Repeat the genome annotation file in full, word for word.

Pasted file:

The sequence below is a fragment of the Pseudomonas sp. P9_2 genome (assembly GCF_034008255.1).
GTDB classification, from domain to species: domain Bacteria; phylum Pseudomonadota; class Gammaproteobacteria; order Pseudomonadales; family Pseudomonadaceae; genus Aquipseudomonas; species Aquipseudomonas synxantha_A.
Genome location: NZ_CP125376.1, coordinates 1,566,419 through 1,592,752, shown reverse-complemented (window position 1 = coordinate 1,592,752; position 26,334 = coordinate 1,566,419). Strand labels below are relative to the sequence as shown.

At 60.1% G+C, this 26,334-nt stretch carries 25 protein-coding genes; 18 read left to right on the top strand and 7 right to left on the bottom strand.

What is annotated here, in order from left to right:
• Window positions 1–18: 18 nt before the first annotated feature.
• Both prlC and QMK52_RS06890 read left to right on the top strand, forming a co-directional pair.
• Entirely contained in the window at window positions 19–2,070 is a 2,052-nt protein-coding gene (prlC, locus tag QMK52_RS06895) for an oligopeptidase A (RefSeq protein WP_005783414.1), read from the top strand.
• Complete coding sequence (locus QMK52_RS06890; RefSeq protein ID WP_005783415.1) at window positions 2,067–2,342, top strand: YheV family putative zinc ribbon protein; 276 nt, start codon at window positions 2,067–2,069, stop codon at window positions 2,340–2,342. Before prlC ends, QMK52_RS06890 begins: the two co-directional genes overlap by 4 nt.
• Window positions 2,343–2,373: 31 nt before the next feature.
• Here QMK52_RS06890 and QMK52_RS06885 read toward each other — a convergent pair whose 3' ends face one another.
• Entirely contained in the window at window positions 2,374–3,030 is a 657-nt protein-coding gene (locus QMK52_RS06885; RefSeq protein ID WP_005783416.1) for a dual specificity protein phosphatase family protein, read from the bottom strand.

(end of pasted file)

The sequence below is a fragment of the Pseudomonas sp. P9_2 genome (assembly GCF_034008255.1).
GTDB classification, from domain to species: domain Bacteria; phylum Pseudomonadota; class Gammaproteobacteria; order Pseudomonadales; family Pseudomonadaceae; genus Aquipseudomonas; species Aquipseudomonas synxantha_A.
Genome location: NZ_CP125376.1, coordinates 1,566,419 through 1,592,752, shown reverse-complemented (window position 1 = coordinate 1,592,752; position 26,334 = coordinate 1,566,419). Strand labels below are relative to the sequence as shown.

At 60.1% G+C, this 26,334-nt stretch carries 25 protein-coding genes; 18 read left to right on the top strand and 7 right to left on the bottom strand.

What is annotated here, in order from left to right:
• Window positions 1–18: 18 nt before the first annotated feature.
• Both prlC and QMK52_RS06890 read left to right on the top strand, forming a co-directional pair.
• Entirely contained in the window at window positions 19–2,070 is a 2,052-nt protein-coding gene (prlC, locus tag QMK52_RS06895) for an oligopeptidase A (RefSeq protein WP_005783414.1), read from the top strand.
• Complete coding sequence (locus QMK52_RS06890; RefSeq protein ID WP_005783415.1) at window positions 2,067–2,342, top strand: YheV family putative zinc ribbon protein; 276 nt, start codon at window positions 2,067–2,069, stop codon at window positions 2,340–2,342. Before prlC ends, QMK52_RS06890 begins: the two co-directional genes overlap by 4 nt.
• Window positions 2,343–2,373: 31 nt before the next feature.
• Here QMK52_RS06890 and QMK52_RS06885 read toward each other — a convergent pair whose 3' ends face one another.
• Entirely contained in the window at window positions 2,374–3,030 is a 657-nt protein-coding gene (locus QMK52_RS06885; RefSeq protein ID WP_005783416.1) for a dual specificity protein phosphatase family protein, read from the bottom strand.